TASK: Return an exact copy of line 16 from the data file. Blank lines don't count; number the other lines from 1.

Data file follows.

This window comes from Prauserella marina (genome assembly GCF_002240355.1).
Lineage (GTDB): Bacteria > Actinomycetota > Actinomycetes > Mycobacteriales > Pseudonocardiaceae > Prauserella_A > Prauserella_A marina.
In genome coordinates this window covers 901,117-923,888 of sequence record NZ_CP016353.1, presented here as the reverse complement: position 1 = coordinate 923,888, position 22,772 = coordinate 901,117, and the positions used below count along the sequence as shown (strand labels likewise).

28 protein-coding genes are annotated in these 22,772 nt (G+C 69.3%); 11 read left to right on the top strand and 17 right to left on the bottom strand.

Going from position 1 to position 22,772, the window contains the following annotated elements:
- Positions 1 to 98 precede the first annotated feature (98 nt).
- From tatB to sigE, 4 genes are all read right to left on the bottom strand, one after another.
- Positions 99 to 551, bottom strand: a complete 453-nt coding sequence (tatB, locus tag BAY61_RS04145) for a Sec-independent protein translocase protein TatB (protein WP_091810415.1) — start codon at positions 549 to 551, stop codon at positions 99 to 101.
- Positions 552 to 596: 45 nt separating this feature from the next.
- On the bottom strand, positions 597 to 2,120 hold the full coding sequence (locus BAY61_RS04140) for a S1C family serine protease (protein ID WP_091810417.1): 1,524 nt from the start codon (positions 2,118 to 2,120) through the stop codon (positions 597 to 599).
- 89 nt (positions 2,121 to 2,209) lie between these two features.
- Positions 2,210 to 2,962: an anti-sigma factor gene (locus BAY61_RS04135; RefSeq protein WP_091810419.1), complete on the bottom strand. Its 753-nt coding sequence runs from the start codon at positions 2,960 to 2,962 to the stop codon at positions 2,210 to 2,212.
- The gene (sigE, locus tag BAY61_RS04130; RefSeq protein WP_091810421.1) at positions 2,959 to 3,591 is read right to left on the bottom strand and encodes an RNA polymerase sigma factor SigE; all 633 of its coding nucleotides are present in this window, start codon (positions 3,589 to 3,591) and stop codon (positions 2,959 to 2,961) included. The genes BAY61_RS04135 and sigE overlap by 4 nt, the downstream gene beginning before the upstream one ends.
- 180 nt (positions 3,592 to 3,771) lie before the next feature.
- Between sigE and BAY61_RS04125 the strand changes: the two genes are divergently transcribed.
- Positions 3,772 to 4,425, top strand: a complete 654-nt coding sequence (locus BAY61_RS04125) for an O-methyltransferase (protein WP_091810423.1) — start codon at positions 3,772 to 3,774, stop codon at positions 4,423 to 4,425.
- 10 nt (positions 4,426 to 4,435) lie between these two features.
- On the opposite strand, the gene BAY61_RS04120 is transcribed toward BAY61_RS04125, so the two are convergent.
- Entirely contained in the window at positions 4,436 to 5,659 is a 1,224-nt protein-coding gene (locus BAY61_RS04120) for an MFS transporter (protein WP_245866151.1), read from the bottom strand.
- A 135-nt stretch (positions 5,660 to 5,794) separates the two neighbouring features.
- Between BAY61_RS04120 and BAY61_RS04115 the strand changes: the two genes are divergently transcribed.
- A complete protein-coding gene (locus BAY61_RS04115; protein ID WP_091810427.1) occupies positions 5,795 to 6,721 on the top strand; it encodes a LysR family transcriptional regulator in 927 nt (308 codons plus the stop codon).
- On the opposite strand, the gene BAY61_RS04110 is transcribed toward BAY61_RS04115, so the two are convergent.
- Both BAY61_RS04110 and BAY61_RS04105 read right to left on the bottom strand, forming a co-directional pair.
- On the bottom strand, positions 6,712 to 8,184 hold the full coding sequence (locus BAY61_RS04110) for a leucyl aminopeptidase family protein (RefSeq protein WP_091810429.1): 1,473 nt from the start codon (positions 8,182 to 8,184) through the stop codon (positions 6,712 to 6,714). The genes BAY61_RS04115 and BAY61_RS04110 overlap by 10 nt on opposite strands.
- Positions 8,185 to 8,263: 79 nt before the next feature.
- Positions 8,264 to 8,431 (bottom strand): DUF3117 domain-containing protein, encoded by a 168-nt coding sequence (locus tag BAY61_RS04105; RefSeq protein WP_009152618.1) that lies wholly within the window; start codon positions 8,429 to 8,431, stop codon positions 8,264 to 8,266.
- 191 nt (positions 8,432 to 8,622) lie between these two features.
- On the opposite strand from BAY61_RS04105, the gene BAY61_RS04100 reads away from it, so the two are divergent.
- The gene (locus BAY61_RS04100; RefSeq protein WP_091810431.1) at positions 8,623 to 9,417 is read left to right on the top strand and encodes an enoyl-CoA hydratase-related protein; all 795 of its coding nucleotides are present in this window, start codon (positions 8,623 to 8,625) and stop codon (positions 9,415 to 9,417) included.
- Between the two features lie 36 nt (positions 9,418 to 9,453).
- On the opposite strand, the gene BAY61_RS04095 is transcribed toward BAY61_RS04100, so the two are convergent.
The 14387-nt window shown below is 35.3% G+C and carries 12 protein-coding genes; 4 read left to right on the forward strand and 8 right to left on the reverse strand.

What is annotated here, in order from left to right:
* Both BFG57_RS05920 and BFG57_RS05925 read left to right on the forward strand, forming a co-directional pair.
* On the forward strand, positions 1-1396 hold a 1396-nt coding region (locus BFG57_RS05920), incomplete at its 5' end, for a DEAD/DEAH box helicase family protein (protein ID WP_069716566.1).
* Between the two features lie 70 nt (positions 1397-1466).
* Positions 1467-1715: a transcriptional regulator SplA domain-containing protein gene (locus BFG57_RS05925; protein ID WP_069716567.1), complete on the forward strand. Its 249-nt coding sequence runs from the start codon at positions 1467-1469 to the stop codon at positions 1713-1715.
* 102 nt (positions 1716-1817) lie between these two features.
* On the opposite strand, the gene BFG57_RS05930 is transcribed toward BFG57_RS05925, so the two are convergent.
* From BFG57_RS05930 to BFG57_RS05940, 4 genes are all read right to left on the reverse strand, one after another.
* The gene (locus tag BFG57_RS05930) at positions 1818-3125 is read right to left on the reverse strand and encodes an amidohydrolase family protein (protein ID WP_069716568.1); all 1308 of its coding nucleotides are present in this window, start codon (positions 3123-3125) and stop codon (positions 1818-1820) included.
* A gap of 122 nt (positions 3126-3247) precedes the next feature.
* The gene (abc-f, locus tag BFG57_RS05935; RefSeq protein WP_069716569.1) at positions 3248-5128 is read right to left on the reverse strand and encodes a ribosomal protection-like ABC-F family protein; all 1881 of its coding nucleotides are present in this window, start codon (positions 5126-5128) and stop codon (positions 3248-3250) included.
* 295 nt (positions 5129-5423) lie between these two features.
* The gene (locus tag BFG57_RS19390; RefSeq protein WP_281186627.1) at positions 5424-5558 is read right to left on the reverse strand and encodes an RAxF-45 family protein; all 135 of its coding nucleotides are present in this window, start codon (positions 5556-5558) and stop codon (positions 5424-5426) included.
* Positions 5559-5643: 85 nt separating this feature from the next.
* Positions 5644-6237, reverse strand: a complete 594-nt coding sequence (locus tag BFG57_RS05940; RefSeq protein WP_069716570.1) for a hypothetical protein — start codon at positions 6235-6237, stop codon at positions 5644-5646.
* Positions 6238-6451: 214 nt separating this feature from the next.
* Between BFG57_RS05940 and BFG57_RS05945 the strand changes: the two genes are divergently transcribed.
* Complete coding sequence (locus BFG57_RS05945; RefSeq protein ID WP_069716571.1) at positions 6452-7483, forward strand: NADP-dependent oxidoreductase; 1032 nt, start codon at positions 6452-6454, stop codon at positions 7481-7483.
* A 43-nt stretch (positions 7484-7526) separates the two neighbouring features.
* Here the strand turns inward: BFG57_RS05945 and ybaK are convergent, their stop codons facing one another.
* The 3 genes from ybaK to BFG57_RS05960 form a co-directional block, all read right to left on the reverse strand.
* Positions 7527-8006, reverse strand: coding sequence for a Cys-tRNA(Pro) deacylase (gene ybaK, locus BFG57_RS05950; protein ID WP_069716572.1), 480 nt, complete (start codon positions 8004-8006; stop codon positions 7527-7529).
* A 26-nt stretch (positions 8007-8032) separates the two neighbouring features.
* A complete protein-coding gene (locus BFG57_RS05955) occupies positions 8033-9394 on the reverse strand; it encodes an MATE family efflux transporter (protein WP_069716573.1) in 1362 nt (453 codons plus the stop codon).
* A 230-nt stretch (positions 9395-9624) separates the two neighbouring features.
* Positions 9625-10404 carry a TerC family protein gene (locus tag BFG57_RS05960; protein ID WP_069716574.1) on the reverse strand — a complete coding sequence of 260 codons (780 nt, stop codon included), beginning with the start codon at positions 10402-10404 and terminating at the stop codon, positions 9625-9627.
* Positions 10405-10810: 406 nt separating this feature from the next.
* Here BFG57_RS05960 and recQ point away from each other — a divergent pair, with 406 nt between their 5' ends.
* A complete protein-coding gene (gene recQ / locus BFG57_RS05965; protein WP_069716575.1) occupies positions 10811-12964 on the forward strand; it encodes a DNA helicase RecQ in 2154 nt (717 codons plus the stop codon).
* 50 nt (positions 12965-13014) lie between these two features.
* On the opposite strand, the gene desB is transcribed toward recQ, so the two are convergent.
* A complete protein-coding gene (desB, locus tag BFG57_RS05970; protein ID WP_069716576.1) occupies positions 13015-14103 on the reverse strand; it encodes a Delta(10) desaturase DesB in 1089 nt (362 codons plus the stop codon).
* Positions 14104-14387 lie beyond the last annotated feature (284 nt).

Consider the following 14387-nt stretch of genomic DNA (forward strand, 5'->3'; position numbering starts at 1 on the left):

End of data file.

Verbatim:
- Positions 3,772 to 4,425, top strand: a complete 654-nt coding sequence (locus BAY61_RS04125) for an O-methyltransferase (protein WP_091810423.1) — start codon at positions 3,772 to 3,774, stop codon at positions 4,423 to 4,425.